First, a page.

I have created this blog for teachers to discuss issues surrounding the profession. Are you interested in education reform, science teaching, inquiry, technology, collaboration, common core standards & benchmarks, gamification, professional development with fidelity, crowdsourcing, social networking, or any other buzzword I missed? If so, this in the blog for you. I plan on opening discussion of any and all of these topics. Please post with your thoughts!
In the fall of 2014, I was hired as our district’s STEAM coordinator. As May of the previous school year comes to a close, I find myself in front of my science classroom for the last time. I was trying to explain to them that they would have someone else teaching them AP Physics next year as I was taking on curriculum duties as our STEAM coordinator. I will never forget that look of confusion on their faces in part because after I tried to explain the acronym, I found that same look painted across my face.
I got nervous fast. While I was jacked to be starting this new journey as our district’s STEAM expert, I couldn't deny that a part of me had no clue what I was getting into.
I had a problem. What exactly is STEM? And where the hell did this A come from?
Science, Technology, Engineering and Mathematics, that is STEM, or at least was my definition at the time. I was a physics teacher, highly respected in my field, and very successful with students. I had to be doing this already, didn't I? Science is in fact the first letter, that had to mean something…. there was math in physics, and engineering and technology too! I had this locked, no problem.
Then I started to think about it some more. What exactly is science? The running definition in my head was that it was a method for understanding the world around us. It began with a research question then utilized data to find relationships between variables. There were graphs, equations, definitions, and statistical significance that led us to understanding how we evolve, or how stars blow themselves up. Science was my bread and butter. Toss me a scientific law and BAM I am there with a fifteen minute lecture... Dalton's Laws- no problem, Newton's equation- cake walk, anthropic principle- I can dig it. If it is one thing I am comfortable with, it's science. Bring it on, STEM, I got your first letter locked! T?
I had a professor once tell me that a chalkboard is technology. It is a device used to help us. So is a broom, and a telescope, and a computer. Everyone gets so caught up in tablets, apps, presentation software, and smartphones, that they seem to miss out on what technology really is. A rock was technology a couple million years ago when you wanted to open a coconut. Learning technology is about troubleshooting a device to make it work for you better or more efficiently. It is not only computers, it is about sharpening that rock.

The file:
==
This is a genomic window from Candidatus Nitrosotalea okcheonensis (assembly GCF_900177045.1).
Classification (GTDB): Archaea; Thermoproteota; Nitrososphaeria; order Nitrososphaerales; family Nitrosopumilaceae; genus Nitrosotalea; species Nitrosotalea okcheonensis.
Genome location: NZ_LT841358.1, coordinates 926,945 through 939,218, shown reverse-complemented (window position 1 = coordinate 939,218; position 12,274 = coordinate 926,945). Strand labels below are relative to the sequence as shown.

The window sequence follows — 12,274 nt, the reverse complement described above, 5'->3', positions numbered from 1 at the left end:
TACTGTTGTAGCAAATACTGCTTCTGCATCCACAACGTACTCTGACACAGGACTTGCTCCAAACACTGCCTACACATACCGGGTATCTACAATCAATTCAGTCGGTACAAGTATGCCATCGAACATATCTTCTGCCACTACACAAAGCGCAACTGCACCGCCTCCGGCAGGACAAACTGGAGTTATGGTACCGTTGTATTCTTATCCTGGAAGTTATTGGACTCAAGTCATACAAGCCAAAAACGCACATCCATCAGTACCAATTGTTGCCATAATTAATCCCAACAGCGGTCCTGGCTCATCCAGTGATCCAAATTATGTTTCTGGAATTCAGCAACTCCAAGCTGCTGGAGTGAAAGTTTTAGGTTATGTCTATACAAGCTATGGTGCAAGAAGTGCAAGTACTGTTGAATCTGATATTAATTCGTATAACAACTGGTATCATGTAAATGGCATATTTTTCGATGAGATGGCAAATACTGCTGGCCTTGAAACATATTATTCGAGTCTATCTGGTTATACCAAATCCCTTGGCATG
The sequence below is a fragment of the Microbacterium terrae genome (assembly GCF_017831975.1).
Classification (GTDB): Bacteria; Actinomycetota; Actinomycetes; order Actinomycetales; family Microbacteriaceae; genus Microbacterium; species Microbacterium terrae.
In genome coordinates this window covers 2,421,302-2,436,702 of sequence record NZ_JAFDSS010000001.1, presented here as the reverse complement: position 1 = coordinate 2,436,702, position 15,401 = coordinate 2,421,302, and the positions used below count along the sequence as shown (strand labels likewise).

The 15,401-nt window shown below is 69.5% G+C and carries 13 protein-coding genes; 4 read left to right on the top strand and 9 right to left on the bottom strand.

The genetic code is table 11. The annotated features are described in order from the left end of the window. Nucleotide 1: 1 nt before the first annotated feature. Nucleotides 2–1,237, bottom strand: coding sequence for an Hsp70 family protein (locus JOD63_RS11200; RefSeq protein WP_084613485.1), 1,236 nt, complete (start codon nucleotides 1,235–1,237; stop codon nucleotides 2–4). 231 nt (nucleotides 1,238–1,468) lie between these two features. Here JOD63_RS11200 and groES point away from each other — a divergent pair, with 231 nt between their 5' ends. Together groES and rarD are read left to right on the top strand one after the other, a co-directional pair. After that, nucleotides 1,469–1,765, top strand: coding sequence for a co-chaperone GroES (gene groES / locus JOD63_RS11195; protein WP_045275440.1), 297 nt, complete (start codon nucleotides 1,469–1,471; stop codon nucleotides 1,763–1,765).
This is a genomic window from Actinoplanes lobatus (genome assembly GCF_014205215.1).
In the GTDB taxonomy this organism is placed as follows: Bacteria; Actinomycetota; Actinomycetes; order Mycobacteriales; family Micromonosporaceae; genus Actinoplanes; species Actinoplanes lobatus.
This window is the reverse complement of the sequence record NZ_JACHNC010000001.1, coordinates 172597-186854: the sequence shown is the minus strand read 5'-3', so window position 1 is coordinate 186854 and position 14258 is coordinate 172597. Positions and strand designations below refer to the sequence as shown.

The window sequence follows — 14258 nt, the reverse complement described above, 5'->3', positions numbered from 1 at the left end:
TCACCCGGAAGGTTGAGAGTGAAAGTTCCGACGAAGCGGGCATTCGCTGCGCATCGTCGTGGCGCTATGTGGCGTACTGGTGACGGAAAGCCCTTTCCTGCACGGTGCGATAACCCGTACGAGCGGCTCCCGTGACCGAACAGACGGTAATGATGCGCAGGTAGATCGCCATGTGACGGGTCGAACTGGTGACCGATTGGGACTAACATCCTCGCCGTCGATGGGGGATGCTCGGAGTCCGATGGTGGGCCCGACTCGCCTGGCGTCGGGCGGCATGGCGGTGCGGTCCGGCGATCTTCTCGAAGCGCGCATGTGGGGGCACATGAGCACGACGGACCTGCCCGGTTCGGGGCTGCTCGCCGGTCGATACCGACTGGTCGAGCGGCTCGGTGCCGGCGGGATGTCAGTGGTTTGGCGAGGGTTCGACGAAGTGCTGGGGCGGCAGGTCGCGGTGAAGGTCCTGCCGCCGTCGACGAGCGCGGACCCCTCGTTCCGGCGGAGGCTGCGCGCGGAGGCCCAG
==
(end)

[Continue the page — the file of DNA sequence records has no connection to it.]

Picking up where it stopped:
If the rock doesn't work, bash the coconut against a tree. Now you are talking like an engineer. If science starts with a research question, engineering starts with a need to be addressed. How similar is that?! Engineers solve problems, they make our lives better. They develop technology, sometimes to answer a scientific question (oh the connections). There are construction engineers, mechanical engineers, chemical engineers, aerospace engineers, and even food engineers. They see problems and they solve them. They may be putting men on the moon, or just giving them something to drink while up there (I am looking at you Tang).
A friend of mine from a close university, a physicist no doubt, once told me that we should not bother teaching high school students science. He said that is easy. We should be teaching them more math and some computer coding. Those, he said, were the language of science. If a student came to him at University not understanding the Law of Partial Pressures, he could probably talk them through it. However, without math skills, and to an extent coding, he couldn't even hold a conversation with them. Math was the language of science. Graphing, equations, statistics, and probability were essential in all disciplines of science. Without a firm understanding of math, a science lecture may as well be spoken in Greek.